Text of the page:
I am fascinated by “Languages, Words and Symbols” as I reflect on my roots from Hong Kong. My parents have the hindsight to put all the children through the private English school system. Far from being a privileged upbringing, there were constant fear, insecurity and turmoil at school due to language barrier as my mother tongue is not English. I felt constantly being picked on. Training for public speaking came at an early age of 6 by reciting a poem, on a platform in front my classmates. By age 8, I was already a night owl. Fond memories of my father sitting on the couch keeping me company as I frantically painted on the floor for an art competition at school while everyone was asleep. Time flies, then came the official handover in 1997 to China, the uncertainty, the insecurity and turmoil were repeated. In 1995 I uprooted the family to Vancouver in exchange for plights of freedom and adopted Canada as home.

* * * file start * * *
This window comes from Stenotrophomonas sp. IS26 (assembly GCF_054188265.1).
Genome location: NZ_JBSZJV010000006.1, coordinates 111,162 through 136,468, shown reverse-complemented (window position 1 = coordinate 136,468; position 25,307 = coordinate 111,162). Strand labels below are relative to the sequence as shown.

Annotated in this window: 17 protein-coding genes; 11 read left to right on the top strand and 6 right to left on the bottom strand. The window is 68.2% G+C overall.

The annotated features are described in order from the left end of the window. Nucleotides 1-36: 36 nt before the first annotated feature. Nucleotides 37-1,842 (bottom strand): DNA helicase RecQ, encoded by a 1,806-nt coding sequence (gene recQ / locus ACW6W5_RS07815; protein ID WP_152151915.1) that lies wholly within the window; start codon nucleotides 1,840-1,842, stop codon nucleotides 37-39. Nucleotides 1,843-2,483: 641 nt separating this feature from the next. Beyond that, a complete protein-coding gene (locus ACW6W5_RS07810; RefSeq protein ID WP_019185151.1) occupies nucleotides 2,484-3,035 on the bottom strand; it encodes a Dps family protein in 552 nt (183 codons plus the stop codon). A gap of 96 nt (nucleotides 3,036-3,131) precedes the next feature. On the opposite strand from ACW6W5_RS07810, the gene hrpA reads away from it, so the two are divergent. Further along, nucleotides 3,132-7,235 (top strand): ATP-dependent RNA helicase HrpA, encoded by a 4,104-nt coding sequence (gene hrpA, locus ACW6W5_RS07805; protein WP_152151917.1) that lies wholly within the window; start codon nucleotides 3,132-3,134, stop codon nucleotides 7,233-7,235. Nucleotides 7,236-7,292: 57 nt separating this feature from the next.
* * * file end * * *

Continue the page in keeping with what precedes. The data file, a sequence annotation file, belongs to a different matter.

These fragmented memories of attachment, separation, uprooted or integrated were retold in a recent painting leading up to the Paris shooting on November 13, 2015. The title “Love and Peace” may sound cliché but it is from this background that I choose to express my yearnings to live in harmony.
Other recent paintings delve into my inner exploration of identity with an East meets West experience. Motifs of flowers, birds, patterns and mythological figures are part of my upbringing in Hong Kong and they represent a deep-rooted culture across Asia. A peony is a beautiful flower symbolizing wealth and growth in Asia. A raven may be a sign of bad omen as a scavenger over dead bodies. In North West Coast art, the raven signifies intelligence and creativity. It is within this cross-cultural context that I try to evolve in a visual language that strikes a balance in my approach to contemporary paintings.